How NOT to Screw Up Your Kids

I was a great mom before I had kids.

When I found out I was pregnant, I was bound and determined to be the best mom ever. My kids would be perfect—smart, beautiful, obedient and always well-behaved because, well, they would have the perfect mom.

And so I prepared. I read all the books and did all the research. But I didn’t even get out of infancy stage before discovering how many discrepancies there were between child rearing methods.

At one point Eric threatened to set fire to all the parenting books. I couldn’t decide whether to pick my baby up every time he cried or let him cry it out. Whether to swear off pacifiers and bottles or use them. Whether to nurse on demand or put my baby on a schedule.

And I didn’t even have a baby yet!

When my firstborn was just a few months old, I already felt like a failure.

I wasn’t the mom I thought I’d be. Things weren’t like the breezy romantic dream that I’d imagined motherhood to be. By the time my child was two, I was sure I’d already screwed him up for life.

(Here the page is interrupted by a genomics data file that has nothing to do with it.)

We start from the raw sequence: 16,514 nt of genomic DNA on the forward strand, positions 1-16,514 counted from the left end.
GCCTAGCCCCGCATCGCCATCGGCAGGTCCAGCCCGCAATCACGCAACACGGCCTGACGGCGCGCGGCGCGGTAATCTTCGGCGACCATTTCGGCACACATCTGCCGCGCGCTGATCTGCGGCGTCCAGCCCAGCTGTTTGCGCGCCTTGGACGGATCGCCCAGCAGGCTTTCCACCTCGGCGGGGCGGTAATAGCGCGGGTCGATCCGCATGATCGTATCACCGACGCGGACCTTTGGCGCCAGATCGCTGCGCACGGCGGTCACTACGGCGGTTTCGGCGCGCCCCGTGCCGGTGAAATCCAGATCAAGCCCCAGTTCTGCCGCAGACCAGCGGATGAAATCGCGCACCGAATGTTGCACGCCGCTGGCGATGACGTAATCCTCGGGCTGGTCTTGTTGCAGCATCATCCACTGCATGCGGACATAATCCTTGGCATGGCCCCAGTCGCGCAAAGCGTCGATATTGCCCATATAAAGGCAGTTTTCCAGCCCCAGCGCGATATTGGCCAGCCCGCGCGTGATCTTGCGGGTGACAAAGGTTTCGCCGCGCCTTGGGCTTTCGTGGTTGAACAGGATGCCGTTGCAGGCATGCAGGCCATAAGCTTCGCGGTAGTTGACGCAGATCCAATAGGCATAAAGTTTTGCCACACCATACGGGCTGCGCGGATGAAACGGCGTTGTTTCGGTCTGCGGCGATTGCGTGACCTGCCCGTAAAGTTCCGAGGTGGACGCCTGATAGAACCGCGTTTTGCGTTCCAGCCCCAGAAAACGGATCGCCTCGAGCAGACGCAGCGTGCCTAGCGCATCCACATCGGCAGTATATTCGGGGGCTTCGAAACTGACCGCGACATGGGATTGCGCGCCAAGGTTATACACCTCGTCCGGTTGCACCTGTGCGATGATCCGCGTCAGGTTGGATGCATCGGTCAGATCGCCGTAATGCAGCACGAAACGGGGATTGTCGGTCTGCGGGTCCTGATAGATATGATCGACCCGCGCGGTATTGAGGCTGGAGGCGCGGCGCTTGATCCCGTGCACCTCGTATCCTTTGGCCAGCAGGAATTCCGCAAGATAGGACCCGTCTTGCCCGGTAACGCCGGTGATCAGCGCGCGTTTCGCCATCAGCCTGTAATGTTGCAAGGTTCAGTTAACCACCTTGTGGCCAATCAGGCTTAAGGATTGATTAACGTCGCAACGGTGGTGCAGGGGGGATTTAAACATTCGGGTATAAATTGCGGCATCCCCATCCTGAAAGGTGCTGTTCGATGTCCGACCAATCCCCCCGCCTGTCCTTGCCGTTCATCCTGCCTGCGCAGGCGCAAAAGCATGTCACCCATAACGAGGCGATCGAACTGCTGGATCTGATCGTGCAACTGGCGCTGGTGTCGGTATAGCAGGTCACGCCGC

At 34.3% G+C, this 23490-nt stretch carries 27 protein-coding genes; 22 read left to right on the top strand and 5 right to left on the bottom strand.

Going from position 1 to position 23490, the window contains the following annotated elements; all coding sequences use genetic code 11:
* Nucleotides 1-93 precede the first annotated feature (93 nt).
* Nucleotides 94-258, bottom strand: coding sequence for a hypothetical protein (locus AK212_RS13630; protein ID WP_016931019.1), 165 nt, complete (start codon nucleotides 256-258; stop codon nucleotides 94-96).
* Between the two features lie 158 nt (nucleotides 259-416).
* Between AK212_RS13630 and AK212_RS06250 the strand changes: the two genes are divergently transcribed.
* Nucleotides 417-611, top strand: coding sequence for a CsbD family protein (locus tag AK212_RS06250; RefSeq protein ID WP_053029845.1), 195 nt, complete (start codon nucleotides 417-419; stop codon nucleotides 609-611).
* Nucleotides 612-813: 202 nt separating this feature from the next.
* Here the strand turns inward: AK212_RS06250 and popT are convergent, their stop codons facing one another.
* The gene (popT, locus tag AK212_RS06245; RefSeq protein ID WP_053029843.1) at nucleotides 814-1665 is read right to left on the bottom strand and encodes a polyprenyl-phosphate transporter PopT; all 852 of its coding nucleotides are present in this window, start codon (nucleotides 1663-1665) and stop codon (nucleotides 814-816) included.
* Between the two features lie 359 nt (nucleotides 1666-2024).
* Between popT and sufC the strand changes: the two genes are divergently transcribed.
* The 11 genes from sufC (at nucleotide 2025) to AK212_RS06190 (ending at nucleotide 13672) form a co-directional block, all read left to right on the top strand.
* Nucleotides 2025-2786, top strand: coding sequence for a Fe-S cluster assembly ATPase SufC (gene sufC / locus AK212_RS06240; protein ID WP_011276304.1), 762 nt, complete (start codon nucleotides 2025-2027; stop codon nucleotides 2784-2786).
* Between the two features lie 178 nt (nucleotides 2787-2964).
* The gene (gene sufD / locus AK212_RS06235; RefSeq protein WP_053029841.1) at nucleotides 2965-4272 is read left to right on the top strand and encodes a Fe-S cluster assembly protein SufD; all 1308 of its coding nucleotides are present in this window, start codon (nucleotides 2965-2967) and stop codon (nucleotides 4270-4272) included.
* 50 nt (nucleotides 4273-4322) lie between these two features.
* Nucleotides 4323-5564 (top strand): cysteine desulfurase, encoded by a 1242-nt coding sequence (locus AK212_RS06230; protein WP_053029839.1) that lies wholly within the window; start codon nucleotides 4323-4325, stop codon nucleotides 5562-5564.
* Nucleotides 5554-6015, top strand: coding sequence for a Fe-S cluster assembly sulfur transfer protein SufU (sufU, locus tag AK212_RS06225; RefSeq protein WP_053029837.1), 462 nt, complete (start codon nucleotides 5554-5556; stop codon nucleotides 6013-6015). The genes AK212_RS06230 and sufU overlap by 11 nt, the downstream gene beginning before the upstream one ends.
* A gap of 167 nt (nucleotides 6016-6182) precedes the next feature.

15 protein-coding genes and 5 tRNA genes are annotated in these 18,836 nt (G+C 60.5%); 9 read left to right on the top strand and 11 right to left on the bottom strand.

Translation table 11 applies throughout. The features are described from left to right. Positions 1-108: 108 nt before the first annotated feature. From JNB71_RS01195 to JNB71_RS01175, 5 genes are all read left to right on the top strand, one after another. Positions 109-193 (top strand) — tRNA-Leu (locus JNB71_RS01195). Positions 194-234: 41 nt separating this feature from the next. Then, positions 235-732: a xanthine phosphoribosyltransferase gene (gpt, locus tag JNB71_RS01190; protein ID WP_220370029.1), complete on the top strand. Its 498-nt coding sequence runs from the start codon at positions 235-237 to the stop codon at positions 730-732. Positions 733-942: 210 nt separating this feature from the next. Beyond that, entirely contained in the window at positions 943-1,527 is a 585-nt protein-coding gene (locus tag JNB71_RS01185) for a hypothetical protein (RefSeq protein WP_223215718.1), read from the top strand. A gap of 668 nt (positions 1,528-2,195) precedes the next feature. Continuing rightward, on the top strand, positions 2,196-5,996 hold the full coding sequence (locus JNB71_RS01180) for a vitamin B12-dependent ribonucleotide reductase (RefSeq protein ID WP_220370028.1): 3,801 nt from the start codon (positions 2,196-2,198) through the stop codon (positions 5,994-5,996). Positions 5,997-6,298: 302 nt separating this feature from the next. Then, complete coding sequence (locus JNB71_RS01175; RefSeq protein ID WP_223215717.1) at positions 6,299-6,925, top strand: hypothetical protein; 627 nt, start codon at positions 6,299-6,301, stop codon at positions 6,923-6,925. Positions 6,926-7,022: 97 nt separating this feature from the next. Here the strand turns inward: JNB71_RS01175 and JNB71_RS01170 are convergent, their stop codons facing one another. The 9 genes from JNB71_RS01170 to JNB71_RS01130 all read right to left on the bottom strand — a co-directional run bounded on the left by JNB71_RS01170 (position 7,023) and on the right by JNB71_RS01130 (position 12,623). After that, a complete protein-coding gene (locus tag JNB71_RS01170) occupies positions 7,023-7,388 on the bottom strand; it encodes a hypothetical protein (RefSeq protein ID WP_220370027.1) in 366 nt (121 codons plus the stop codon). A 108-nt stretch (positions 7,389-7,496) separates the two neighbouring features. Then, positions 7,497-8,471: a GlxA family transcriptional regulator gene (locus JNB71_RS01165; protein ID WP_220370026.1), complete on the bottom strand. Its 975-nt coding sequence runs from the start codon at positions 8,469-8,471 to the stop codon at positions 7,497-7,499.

Add three more kids to the mix and my dreams of perfect parenting died a little more each day.

I was still reading, researching, trying new methods and learning all I could about how to be the best parent I could be. But every day I messed up. Still do.

I yell. I say things I don’t mean. I get angry. I forget important things and fail to keep promises. I get tired and don’t follow through. I make empty threats.

Don’t get me wrong. I’m still doing lots of good things. I’ve even finally reached a point (well past 40) where I actually believe I’m a good mother.

But I’m also pretty sure that at some point in their lives, my kids are gonna need some therapy so they can work through all my parenting mistakes.

Most days I feel like I’m screwing up my kids.

I think the majority of good parents probably feel the same way. At least I hope I’m not the only one.

How to Not Screw Up Your Kids

A couple of weeks ago we were watching Parenthood (my favorite TV drama), and the character Julia—who is separated from her husband, Joel— was talking to her Dad (Zeek Braverman, played by Craig T. Nelson) about raising kids.

Sheri Dacon
Sheri Dacon
Sheri Dacon is a Jesus-loving wife, mom, speaker, and lifelong Texan who believes there's a song for everything. She writes about faith, life, and special needs parenting while whistling a happy tune at her blog Lyrics for Life.  To keep up with Sheri, catch her on Facebook, Instagram, and Pinterest, too!

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